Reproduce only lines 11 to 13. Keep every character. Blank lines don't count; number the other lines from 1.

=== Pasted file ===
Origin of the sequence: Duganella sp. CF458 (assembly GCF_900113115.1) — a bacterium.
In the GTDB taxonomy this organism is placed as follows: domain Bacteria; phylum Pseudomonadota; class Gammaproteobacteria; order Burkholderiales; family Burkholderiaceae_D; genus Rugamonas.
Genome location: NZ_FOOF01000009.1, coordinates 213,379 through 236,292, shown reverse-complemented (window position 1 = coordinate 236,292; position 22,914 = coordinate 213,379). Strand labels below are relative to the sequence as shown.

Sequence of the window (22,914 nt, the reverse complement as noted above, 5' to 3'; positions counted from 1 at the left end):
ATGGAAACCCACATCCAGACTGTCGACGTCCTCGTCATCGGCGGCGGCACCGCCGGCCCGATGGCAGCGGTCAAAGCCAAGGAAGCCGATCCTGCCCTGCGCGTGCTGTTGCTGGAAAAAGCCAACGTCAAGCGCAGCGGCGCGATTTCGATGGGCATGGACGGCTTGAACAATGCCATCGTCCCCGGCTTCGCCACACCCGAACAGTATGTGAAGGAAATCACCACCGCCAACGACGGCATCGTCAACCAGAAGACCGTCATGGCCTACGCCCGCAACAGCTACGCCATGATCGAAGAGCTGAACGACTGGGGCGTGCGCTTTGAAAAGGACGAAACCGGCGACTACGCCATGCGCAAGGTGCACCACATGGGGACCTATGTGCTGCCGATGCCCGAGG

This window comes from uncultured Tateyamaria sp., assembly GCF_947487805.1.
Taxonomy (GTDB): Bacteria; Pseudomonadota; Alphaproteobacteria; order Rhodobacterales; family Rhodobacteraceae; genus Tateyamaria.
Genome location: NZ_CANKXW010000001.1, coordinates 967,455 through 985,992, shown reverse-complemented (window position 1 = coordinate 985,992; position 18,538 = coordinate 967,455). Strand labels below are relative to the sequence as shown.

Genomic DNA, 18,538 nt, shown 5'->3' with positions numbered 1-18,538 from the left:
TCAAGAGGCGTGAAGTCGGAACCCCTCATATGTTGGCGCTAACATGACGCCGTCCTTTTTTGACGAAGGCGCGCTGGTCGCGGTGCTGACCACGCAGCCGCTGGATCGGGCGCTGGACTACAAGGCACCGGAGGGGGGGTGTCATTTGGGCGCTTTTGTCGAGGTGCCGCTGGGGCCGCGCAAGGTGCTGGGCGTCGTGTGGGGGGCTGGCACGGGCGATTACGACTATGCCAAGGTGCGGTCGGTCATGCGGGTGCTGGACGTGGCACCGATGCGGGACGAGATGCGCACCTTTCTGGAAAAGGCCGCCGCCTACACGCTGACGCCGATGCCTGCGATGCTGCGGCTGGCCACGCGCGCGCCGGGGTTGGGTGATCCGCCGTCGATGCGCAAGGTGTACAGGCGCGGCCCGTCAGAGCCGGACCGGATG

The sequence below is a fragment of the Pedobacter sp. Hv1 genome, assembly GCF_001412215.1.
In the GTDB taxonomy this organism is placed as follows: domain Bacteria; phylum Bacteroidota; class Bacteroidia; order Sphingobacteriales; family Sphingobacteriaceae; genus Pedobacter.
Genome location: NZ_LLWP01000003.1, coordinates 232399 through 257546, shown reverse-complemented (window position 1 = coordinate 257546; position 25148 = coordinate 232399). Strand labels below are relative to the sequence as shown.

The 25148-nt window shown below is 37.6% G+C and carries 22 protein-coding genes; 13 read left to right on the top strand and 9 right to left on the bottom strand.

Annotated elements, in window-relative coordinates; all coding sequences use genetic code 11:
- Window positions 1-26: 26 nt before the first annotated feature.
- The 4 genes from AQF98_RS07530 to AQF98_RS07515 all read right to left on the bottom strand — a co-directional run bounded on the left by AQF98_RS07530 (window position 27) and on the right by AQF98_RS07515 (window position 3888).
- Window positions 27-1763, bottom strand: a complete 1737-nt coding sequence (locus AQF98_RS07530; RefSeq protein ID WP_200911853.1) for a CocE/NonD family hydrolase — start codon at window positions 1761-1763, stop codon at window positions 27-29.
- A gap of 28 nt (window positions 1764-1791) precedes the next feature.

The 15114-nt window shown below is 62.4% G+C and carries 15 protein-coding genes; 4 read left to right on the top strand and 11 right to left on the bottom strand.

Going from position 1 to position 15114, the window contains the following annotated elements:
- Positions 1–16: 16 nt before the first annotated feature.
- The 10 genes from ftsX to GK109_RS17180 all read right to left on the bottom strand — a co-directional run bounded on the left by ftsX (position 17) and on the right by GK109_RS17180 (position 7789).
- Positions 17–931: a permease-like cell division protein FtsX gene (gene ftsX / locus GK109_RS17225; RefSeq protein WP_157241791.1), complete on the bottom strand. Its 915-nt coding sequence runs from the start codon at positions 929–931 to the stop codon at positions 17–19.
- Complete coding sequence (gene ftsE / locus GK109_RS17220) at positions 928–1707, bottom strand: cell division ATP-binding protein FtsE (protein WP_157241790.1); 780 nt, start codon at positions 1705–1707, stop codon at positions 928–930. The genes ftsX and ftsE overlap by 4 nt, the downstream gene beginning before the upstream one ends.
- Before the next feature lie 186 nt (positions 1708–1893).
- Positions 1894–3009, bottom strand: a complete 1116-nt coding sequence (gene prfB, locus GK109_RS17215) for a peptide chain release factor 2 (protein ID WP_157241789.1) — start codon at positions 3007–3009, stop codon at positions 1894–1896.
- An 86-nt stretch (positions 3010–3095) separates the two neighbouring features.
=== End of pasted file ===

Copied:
The sequence below is a fragment of the Pedobacter sp. Hv1 genome, assembly GCF_001412215.1.
In the GTDB taxonomy this organism is placed as follows: domain Bacteria; phylum Bacteroidota; class Bacteroidia; order Sphingobacteriales; family Sphingobacteriaceae; genus Pedobacter.
Genome location: NZ_LLWP01000003.1, coordinates 232399 through 257546, shown reverse-complemented (window position 1 = coordinate 257546; position 25148 = coordinate 232399). Strand labels below are relative to the sequence as shown.